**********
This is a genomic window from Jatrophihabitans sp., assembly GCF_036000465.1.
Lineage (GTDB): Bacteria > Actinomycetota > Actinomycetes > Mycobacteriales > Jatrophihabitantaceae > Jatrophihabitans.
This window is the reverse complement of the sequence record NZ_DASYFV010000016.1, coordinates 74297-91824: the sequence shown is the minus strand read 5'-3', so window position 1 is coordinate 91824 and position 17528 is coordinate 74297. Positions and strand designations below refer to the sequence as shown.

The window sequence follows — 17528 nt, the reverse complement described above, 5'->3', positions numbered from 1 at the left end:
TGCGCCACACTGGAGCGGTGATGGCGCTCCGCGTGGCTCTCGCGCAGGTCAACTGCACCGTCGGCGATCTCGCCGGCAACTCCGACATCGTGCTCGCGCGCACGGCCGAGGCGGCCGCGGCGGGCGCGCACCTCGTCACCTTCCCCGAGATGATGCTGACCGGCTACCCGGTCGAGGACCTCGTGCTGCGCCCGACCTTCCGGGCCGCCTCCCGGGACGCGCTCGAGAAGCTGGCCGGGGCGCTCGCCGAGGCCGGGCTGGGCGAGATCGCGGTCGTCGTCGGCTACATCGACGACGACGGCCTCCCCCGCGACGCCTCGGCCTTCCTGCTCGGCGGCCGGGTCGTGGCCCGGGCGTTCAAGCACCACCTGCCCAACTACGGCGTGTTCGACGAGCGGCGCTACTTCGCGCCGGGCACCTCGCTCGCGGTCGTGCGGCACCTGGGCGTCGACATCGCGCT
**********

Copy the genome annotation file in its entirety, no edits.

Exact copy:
This is a genomic window from Jatrophihabitans sp., assembly GCF_036000465.1.
Lineage (GTDB): Bacteria > Actinomycetota > Actinomycetes > Mycobacteriales > Jatrophihabitantaceae > Jatrophihabitans.
This window is the reverse complement of the sequence record NZ_DASYFV010000016.1, coordinates 74297-91824: the sequence shown is the minus strand read 5'-3', so window position 1 is coordinate 91824 and position 17528 is coordinate 74297. Positions and strand designations below refer to the sequence as shown.

The window sequence follows — 17528 nt, the reverse complement described above, 5'->3', positions numbered from 1 at the left end:
TGCGCCACACTGGAGCGGTGATGGCGCTCCGCGTGGCTCTCGCGCAGGTCAACTGCACCGTCGGCGATCTCGCCGGCAACTCCGACATCGTGCTCGCGCGCACGGCCGAGGCGGCCGCGGCGGGCGCGCACCTCGTCACCTTCCCCGAGATGATGCTGACCGGCTACCCGGTCGAGGACCTCGTGCTGCGCCCGACCTTCCGGGCCGCCTCCCGGGACGCGCTCGAGAAGCTGGCCGGGGCGCTCGCCGAGGCCGGGCTGGGCGAGATCGCGGTCGTCGTCGGCTACATCGACGACGACGGCCTCCCCCGCGACGCCTCGGCCTTCCTGCTCGGCGGCCGGGTCGTGGCCCGGGCGTTCAAGCACCACCTGCCCAACTACGGCGTGTTCGACGAGCGGCGCTACTTCGCGCCGGGCACCTCGCTCGCGGTCGTGCGGCACCTGGGCGTCGACATCGCGCT